Although higher education usually pays off, bachelors of engineering can easily enter the race for well-paid positions.
A technical education usually results in a job within the first year, regardless of whether you have an engineering bachelor or master’s degree or a PhD. Student counsellors and career advisors recommend that you do not exceed the standard time limit, while companies, on the other hand, often wish to engage you in an internship or keep you on while you are completing your thesis. In other words, it is not always decisive for your first job how far you have made it up the educational ladder. It is your decision if you choose to get off the education bandwagon after completing a professional- or university bachelor.
Bachelors of engineering, i.e. professional bachelors, have a stable vocational education which means that they are attractive to the labour market because they are able to immediately fill a position in a manufacturing company, the building and transport sectors or as export engineers etc. It may be a different ballgame with a university bachelor as you may be associated with a rather theoretical study such as biotechnology, chemistry or medico which makes the master’s programme your moment to shine.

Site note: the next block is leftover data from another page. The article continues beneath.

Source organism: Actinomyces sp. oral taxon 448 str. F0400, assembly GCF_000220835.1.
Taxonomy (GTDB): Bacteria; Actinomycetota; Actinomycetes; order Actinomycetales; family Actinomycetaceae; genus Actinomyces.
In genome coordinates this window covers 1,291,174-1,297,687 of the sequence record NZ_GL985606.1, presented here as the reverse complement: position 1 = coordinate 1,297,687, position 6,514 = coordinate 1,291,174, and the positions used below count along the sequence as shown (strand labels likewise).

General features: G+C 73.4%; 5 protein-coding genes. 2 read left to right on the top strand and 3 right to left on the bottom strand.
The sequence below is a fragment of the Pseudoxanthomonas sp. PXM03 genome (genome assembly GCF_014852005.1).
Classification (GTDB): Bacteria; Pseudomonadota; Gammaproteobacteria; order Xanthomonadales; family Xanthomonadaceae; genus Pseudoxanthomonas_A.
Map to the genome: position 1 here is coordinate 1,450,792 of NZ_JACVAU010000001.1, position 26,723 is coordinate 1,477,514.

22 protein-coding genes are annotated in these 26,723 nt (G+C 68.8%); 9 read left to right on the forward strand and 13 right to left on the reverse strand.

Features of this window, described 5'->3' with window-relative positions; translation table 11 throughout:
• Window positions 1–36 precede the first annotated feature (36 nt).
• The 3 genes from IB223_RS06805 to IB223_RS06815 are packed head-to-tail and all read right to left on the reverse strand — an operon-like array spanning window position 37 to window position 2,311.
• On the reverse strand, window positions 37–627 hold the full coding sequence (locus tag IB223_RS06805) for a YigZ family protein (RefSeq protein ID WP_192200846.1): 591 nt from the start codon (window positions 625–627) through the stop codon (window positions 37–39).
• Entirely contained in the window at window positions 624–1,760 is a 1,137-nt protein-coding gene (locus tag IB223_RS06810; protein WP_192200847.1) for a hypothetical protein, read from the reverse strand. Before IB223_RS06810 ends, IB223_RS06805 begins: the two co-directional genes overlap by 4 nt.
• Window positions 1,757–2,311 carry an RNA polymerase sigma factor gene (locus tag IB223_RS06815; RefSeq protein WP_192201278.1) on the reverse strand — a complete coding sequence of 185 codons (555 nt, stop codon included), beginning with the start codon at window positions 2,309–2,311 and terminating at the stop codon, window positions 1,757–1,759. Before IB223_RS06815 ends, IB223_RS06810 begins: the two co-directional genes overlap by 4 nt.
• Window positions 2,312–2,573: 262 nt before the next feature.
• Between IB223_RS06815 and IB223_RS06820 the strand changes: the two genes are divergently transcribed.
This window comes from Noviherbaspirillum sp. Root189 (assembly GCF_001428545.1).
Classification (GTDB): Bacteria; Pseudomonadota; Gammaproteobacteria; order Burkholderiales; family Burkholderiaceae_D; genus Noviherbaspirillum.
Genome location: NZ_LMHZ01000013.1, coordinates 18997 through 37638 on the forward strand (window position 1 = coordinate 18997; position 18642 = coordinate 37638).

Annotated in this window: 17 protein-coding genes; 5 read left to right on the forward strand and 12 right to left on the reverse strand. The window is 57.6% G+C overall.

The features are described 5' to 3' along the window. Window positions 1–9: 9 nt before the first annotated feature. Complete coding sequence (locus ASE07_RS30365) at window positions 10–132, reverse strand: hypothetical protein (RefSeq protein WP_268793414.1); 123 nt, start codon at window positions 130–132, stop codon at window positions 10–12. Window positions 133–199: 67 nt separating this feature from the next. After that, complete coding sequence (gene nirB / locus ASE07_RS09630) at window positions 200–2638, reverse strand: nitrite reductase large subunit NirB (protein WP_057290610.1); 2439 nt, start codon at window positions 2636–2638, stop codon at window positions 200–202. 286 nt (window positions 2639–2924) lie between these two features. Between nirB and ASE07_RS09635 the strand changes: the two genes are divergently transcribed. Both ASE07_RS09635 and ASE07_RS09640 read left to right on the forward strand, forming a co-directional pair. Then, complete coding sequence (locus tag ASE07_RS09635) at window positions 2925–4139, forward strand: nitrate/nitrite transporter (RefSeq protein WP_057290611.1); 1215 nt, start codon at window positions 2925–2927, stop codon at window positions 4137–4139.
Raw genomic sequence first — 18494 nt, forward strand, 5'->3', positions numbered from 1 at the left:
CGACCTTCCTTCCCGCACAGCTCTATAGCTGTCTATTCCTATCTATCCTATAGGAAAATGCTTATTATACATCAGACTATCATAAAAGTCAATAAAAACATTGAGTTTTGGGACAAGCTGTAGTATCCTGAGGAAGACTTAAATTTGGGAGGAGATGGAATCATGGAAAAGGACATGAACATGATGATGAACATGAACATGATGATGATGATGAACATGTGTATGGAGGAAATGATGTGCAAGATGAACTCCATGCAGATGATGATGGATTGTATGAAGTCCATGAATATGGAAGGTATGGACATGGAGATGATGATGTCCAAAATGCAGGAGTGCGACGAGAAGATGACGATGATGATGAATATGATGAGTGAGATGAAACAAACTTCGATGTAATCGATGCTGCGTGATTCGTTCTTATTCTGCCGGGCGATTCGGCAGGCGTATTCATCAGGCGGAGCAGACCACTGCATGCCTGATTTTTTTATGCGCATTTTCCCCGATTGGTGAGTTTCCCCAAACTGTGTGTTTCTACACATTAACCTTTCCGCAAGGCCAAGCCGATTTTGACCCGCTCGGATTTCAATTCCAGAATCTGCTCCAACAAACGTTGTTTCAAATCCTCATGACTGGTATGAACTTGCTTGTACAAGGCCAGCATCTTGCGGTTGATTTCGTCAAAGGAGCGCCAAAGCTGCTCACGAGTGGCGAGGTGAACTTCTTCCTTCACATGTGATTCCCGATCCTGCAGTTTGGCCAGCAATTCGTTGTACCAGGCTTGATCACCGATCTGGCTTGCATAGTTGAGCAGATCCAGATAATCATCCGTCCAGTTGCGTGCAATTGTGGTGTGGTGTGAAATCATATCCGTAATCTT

Deciding on whether to go for a PhD after handing in your thesis depends on your study programme and their traditions. But you can expect a higher pay check with a master’s degree or as a researcher than you can with a university bachelor if you view your income over a number of years. The think tank Cepos has assessed 611 higher education programmes in accordance with a so-called “wage profit”, which allows for a comparison between length of education, wages and unemployment. In first place is one of Denmark’s smallest programmes, Actuarial Science.
The table below shows which engineering programmes top the list. You can also view the entire list on the website of Cepos: https://www.cepos.dk/sites/cepos.dk/files/media/documents/notater/2014/notat_-_loengevins.